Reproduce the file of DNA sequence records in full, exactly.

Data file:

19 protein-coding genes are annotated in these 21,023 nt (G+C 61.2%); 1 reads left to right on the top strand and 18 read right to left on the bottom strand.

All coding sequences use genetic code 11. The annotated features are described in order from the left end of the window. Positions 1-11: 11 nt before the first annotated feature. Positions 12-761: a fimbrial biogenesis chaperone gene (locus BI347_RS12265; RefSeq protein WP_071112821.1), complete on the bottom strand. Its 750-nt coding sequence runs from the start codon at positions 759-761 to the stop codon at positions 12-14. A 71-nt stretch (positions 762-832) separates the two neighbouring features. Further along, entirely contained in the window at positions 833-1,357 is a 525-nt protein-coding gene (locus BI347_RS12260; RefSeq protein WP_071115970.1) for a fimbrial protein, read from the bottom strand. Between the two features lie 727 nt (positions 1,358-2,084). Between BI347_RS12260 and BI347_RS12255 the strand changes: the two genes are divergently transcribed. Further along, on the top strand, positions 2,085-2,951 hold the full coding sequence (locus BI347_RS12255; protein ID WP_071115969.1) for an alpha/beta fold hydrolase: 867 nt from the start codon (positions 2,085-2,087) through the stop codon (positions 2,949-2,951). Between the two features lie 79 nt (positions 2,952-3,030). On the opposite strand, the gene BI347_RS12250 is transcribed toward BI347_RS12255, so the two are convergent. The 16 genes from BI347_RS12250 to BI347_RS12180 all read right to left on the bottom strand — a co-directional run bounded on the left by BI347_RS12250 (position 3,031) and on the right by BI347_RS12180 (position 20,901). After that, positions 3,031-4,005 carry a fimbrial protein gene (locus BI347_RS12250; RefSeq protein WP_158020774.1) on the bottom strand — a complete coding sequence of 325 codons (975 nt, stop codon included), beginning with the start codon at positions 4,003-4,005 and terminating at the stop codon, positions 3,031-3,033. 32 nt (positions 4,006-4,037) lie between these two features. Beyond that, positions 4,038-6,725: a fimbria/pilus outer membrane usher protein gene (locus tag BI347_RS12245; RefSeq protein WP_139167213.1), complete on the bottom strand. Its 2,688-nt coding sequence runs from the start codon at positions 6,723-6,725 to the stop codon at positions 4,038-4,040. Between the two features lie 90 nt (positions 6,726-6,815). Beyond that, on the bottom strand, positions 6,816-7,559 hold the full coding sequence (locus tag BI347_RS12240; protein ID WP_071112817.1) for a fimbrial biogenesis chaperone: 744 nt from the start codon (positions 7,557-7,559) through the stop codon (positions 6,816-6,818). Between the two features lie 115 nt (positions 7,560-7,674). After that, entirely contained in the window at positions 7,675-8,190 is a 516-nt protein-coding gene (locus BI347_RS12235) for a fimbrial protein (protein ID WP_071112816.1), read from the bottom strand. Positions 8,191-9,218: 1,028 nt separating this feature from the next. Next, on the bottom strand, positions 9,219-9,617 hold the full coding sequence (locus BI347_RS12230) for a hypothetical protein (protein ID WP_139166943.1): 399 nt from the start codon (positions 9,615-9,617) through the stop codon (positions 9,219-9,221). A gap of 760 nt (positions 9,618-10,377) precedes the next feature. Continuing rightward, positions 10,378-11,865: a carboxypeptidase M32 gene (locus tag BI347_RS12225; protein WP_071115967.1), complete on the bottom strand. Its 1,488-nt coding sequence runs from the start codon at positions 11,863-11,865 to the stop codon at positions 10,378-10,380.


19 protein-coding genes are annotated in these 21,023 nt (G+C 61.2%); 1 reads left to right on the top strand and 18 read right to left on the bottom strand.

All coding sequences use genetic code 11. The annotated features are described in order from the left end of the window. Positions 1-11: 11 nt before the first annotated feature. Positions 12-761: a fimbrial biogenesis chaperone gene (locus BI347_RS12265; RefSeq protein WP_071112821.1), complete on the bottom strand. Its 750-nt coding sequence runs from the start codon at positions 759-761 to the stop codon at positions 12-14. A 71-nt stretch (positions 762-832) separates the two neighbouring features. Further along, entirely contained in the window at positions 833-1,357 is a 525-nt protein-coding gene (locus BI347_RS12260; RefSeq protein WP_071115970.1) for a fimbrial protein, read from the bottom strand. Between the two features lie 727 nt (positions 1,358-2,084). Between BI347_RS12260 and BI347_RS12255 the strand changes: the two genes are divergently transcribed. Further along, on the top strand, positions 2,085-2,951 hold the full coding sequence (locus BI347_RS12255; protein ID WP_071115969.1) for an alpha/beta fold hydrolase: 867 nt from the start codon (positions 2,085-2,087) through the stop codon (positions 2,949-2,951). Between the two features lie 79 nt (positions 2,952-3,030). On the opposite strand, the gene BI347_RS12250 is transcribed toward BI347_RS12255, so the two are convergent. The 16 genes from BI347_RS12250 to BI347_RS12180 all read right to left on the bottom strand — a co-directional run bounded on the left by BI347_RS12250 (position 3,031) and on the right by BI347_RS12180 (position 20,901). After that, positions 3,031-4,005 carry a fimbrial protein gene (locus BI347_RS12250; RefSeq protein WP_158020774.1) on the bottom strand — a complete coding sequence of 325 codons (975 nt, stop codon included), beginning with the start codon at positions 4,003-4,005 and terminating at the stop codon, positions 3,031-3,033. 32 nt (positions 4,006-4,037) lie between these two features. Beyond that, positions 4,038-6,725: a fimbria/pilus outer membrane usher protein gene (locus tag BI347_RS12245; RefSeq protein WP_139167213.1), complete on the bottom strand. Its 2,688-nt coding sequence runs from the start codon at positions 6,723-6,725 to the stop codon at positions 4,038-4,040. Between the two features lie 90 nt (positions 6,726-6,815). Beyond that, on the bottom strand, positions 6,816-7,559 hold the full coding sequence (locus tag BI347_RS12240; protein ID WP_071112817.1) for a fimbrial biogenesis chaperone: 744 nt from the start codon (positions 7,557-7,559) through the stop codon (positions 6,816-6,818). Between the two features lie 115 nt (positions 7,560-7,674). After that, entirely contained in the window at positions 7,675-8,190 is a 516-nt protein-coding gene (locus BI347_RS12235) for a fimbrial protein (protein ID WP_071112816.1), read from the bottom strand. Positions 8,191-9,218: 1,028 nt separating this feature from the next. Next, on the bottom strand, positions 9,219-9,617 hold the full coding sequence (locus BI347_RS12230) for a hypothetical protein (protein ID WP_139166943.1): 399 nt from the start codon (positions 9,615-9,617) through the stop codon (positions 9,219-9,221). A gap of 760 nt (positions 9,618-10,377) precedes the next feature. Continuing rightward, positions 10,378-11,865: a carboxypeptidase M32 gene (locus tag BI347_RS12225; protein WP_071115967.1), complete on the bottom strand. Its 1,488-nt coding sequence runs from the start codon at positions 11,863-11,865 to the stop codon at positions 10,378-10,380.